Structure-guided image completion aims to inpaint a local region of an image according to an input guidance map from users. While such a task enables many practical applications for interactive editing, existing methods often struggle to hallucinate realistic object instances in complex natural scenes. Such a limitation is partially due to the lack of semantic-level constraints inside the hole region as well as the lack of a mechanism to enforce realistic object generation. In this work, we propose a learning paradigm that consists of semantic discriminators and object-level discriminators for improving the generation of complex semantics and objects. Specifically, the semantic discriminators leverage pretrained visual features to improve the realism of the generated visual concepts. Moreover, the object-level discriminators take aligned instances as inputs to enforce the realism of individual objects. Our proposed scheme significantly improves the generation quality and achieves state-of-the-art results on various tasks, including segmentation-guided completion, edge-guided manipulation and panoptically-guided manipulation on Places2 datasets. Furthermore, our trained model is flexible and can support multiple editing use cases, such as object insertion, replacement, removal and standard inpainting. In particular, our trained model combined with a novel automatic image completion pipeline achieves state-of-the-art results on the standard inpainting task.
Geometric camera calibration is often required for applications that understand the perspective of the image. We propose perspective fields as a representation that models the local perspective properties of an image. Perspective Fields contain per-pixel information about the camera view, parameterized as an up vector and a latitude value. This representation has a number of advantages as it makes minimal assumptions about the camera model and is invariant or equivariant to common image editing operations like cropping, warping, and rotation. It is also more interpretable and aligned with human perception. We train a neural network to predict Perspective Fields and the predicted Perspective Fields can be converted to calibration parameters easily. We demonstrate the robustness of our approach under various scenarios compared with camera calibration-based methods and show example applications in image compositing.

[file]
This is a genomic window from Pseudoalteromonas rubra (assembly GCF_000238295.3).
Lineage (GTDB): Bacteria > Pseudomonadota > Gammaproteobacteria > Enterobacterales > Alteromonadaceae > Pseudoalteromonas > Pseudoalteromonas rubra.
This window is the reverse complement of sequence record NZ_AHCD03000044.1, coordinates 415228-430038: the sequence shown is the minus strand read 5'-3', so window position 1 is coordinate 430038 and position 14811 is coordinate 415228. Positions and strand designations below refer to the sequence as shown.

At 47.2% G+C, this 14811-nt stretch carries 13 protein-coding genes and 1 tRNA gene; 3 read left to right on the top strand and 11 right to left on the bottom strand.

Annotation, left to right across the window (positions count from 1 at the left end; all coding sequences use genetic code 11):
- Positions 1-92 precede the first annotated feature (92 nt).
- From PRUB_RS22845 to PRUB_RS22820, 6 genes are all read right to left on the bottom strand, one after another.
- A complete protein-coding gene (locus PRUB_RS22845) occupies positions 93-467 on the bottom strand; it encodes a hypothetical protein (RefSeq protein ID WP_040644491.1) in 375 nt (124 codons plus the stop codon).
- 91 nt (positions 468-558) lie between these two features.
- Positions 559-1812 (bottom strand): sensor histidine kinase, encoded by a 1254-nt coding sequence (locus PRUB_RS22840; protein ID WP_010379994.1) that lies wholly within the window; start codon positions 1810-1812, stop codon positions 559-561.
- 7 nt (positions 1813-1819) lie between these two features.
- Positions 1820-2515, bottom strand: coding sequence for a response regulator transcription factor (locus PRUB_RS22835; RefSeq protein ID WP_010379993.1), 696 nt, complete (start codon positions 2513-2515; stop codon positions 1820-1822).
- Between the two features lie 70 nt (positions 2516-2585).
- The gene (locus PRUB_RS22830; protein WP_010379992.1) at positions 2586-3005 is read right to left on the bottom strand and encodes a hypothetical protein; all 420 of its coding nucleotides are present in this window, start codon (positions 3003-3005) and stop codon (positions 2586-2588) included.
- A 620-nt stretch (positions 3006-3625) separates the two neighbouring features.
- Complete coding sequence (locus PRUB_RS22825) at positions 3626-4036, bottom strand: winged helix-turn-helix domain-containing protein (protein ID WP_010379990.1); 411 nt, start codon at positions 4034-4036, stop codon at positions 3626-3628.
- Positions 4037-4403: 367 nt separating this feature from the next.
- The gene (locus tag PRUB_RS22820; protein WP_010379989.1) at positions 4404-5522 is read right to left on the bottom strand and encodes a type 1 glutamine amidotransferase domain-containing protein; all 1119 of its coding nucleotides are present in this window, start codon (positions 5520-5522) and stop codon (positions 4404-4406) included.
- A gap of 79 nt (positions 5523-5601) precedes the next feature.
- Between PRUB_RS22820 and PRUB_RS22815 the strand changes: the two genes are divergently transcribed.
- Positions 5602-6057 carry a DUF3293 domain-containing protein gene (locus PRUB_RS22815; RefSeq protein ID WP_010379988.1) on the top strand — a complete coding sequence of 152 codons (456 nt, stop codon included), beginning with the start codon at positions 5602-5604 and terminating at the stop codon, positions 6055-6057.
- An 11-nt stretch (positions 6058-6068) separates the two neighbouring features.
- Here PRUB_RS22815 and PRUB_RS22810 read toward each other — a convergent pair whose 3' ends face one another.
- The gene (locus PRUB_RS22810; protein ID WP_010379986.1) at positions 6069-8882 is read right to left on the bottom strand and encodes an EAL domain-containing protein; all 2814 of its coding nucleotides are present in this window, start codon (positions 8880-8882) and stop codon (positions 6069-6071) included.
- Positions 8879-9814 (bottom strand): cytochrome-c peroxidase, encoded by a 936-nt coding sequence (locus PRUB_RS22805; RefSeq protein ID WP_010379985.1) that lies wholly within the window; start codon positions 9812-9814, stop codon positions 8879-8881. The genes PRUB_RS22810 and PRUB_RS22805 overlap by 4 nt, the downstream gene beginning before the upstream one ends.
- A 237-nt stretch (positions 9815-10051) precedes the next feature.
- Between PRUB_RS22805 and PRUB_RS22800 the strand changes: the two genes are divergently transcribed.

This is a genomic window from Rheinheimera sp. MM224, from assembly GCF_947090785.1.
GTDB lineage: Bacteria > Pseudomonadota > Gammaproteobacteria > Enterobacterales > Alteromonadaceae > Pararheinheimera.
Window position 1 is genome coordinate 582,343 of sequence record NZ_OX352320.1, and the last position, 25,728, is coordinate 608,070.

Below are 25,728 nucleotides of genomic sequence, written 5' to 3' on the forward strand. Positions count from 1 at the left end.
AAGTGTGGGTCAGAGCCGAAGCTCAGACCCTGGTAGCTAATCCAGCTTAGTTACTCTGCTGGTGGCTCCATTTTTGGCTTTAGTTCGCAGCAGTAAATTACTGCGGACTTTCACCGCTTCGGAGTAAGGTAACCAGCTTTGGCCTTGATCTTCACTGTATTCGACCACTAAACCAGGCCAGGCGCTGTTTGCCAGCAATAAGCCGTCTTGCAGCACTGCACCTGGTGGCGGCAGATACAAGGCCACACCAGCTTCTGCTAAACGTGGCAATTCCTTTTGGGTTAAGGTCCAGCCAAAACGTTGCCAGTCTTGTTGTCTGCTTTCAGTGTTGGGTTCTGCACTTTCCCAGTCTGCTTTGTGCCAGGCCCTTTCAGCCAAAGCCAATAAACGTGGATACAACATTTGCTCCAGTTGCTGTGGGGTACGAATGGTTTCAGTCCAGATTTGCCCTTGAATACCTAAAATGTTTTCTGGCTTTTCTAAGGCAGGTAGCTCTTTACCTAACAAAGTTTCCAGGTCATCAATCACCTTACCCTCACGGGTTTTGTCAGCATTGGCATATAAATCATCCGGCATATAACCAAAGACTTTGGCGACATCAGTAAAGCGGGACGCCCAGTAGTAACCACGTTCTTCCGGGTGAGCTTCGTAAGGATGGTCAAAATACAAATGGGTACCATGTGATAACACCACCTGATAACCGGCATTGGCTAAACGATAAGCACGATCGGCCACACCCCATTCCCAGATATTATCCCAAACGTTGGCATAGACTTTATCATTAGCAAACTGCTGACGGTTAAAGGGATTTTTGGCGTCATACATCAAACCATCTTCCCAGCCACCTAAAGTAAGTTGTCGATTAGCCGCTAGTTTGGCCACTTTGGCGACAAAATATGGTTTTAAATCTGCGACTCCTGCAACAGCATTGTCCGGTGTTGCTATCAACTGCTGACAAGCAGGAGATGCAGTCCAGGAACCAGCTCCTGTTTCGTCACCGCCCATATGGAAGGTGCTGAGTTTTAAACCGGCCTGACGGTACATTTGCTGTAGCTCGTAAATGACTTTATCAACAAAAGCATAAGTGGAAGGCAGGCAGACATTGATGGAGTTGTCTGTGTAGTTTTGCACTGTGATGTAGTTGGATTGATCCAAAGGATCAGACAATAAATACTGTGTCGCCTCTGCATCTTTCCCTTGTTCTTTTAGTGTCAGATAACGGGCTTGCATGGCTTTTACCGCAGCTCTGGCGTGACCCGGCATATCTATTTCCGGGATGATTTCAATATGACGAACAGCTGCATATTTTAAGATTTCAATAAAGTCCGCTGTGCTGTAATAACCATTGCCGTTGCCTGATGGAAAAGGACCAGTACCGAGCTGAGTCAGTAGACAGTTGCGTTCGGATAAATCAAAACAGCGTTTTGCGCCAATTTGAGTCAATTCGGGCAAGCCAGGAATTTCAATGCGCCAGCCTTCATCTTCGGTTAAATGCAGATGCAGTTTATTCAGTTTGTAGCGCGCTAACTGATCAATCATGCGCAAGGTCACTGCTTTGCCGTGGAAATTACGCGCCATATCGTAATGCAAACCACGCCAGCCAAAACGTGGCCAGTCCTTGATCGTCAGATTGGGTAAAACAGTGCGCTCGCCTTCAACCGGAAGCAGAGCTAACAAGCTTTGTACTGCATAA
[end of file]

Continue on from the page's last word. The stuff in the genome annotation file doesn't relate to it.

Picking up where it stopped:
Object compositing based on 2D images is a challenging problem since it typically involves multiple processing stages such as color harmonization, geometry correction and shadow generation to generate realistic results. Furthermore, annotating training data pairs for compositing requires substantial manual effort from professionals, and is hardly scalable. Thus, with the recent advances in generative models, in this work, we propose a self-supervised framework for object compositing by leveraging the power of conditional diffusion models. Our framework can hollistically address the object compositing task in a unified model, transforming the viewpoint, geometry, color and shadow of the generated object while requiring no manual labeling. To preserve the input object's characteristics, we introduce a content adaptor that helps to maintain categorical semantics and object appearance. A data augmentation method is further adopted to improve the fidelity of the generator. Our method outperforms relevant baselines in both realism and faithfulness of the synthesized result images in a user study on various real-world images.